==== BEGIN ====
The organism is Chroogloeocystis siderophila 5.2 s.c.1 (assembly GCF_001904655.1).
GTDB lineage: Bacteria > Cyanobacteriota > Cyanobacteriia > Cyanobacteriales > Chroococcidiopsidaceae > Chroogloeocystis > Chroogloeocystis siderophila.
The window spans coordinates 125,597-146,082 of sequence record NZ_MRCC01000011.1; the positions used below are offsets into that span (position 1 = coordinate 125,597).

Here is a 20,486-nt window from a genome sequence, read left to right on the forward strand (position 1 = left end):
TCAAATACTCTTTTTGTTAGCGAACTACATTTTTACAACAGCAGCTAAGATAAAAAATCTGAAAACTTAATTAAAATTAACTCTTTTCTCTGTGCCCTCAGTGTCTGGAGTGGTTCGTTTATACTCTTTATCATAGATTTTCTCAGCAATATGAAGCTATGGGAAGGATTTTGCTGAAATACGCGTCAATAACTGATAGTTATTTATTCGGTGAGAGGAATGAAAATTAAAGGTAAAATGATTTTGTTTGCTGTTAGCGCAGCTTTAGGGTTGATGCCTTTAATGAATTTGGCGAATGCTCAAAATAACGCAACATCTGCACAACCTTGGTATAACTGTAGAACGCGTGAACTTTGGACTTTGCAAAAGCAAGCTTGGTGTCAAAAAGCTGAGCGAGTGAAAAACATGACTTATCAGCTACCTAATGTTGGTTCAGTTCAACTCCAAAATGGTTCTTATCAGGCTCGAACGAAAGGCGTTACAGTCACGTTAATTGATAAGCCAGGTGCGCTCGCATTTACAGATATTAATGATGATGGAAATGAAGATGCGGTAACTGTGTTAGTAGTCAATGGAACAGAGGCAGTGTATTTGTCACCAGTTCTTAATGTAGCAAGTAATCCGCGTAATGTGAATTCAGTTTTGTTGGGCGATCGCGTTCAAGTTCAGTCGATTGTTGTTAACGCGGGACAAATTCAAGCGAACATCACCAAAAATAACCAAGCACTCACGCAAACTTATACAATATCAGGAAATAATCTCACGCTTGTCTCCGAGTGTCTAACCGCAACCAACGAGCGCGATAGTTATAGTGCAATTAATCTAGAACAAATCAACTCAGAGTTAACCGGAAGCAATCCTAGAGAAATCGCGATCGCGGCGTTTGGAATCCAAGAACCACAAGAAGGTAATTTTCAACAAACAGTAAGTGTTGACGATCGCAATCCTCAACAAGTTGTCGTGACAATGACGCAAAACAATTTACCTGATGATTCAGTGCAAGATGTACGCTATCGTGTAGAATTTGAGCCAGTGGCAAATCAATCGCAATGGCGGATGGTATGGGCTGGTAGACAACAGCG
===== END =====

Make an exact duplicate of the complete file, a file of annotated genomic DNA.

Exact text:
The organism is Chroogloeocystis siderophila 5.2 s.c.1 (assembly GCF_001904655.1).
GTDB lineage: Bacteria > Cyanobacteriota > Cyanobacteriia > Cyanobacteriales > Chroococcidiopsidaceae > Chroogloeocystis > Chroogloeocystis siderophila.
The window spans coordinates 125,597-146,082 of sequence record NZ_MRCC01000011.1; the positions used below are offsets into that span (position 1 = coordinate 125,597).

Here is a 20,486-nt window from a genome sequence, read left to right on the forward strand (position 1 = left end):
TCAAATACTCTTTTTGTTAGCGAACTACATTTTTACAACAGCAGCTAAGATAAAAAATCTGAAAACTTAATTAAAATTAACTCTTTTCTCTGTGCCCTCAGTGTCTGGAGTGGTTCGTTTATACTCTTTATCATAGATTTTCTCAGCAATATGAAGCTATGGGAAGGATTTTGCTGAAATACGCGTCAATAACTGATAGTTATTTATTCGGTGAGAGGAATGAAAATTAAAGGTAAAATGATTTTGTTTGCTGTTAGCGCAGCTTTAGGGTTGATGCCTTTAATGAATTTGGCGAATGCTCAAAATAACGCAACATCTGCACAACCTTGGTATAACTGTAGAACGCGTGAACTTTGGACTTTGCAAAAGCAAGCTTGGTGTCAAAAAGCTGAGCGAGTGAAAAACATGACTTATCAGCTACCTAATGTTGGTTCAGTTCAACTCCAAAATGGTTCTTATCAGGCTCGAACGAAAGGCGTTACAGTCACGTTAATTGATAAGCCAGGTGCGCTCGCATTTACAGATATTAATGATGATGGAAATGAAGATGCGGTAACTGTGTTAGTAGTCAATGGAACAGAGGCAGTGTATTTGTCACCAGTTCTTAATGTAGCAAGTAATCCGCGTAATGTGAATTCAGTTTTGTTGGGCGATCGCGTTCAAGTTCAGTCGATTGTTGTTAACGCGGGACAAATTCAAGCGAACATCACCAAAAATAACCAAGCACTCACGCAAACTTATACAATATCAGGAAATAATCTCACGCTTGTCTCCGAGTGTCTAACCGCAACCAACGAGCGCGATAGTTATAGTGCAATTAATCTAGAACAAATCAACTCAGAGTTAACCGGAAGCAATCCTAGAGAAATCGCGATCGCGGCGTTTGGAATCCAAGAACCACAAGAAGGTAATTTTCAACAAACAGTAAGTGTTGACGATCGCAATCCTCAACAAGTTGTCGTGACAATGACGCAAAACAATTTACCTGATGATTCAGTGCAAGATGTACGCTATCGTGTAGAATTTGAGCCAGTGGCAAATCAATCGCAATGGCGGATGGTATGGGCTGGTAGACAACAGCG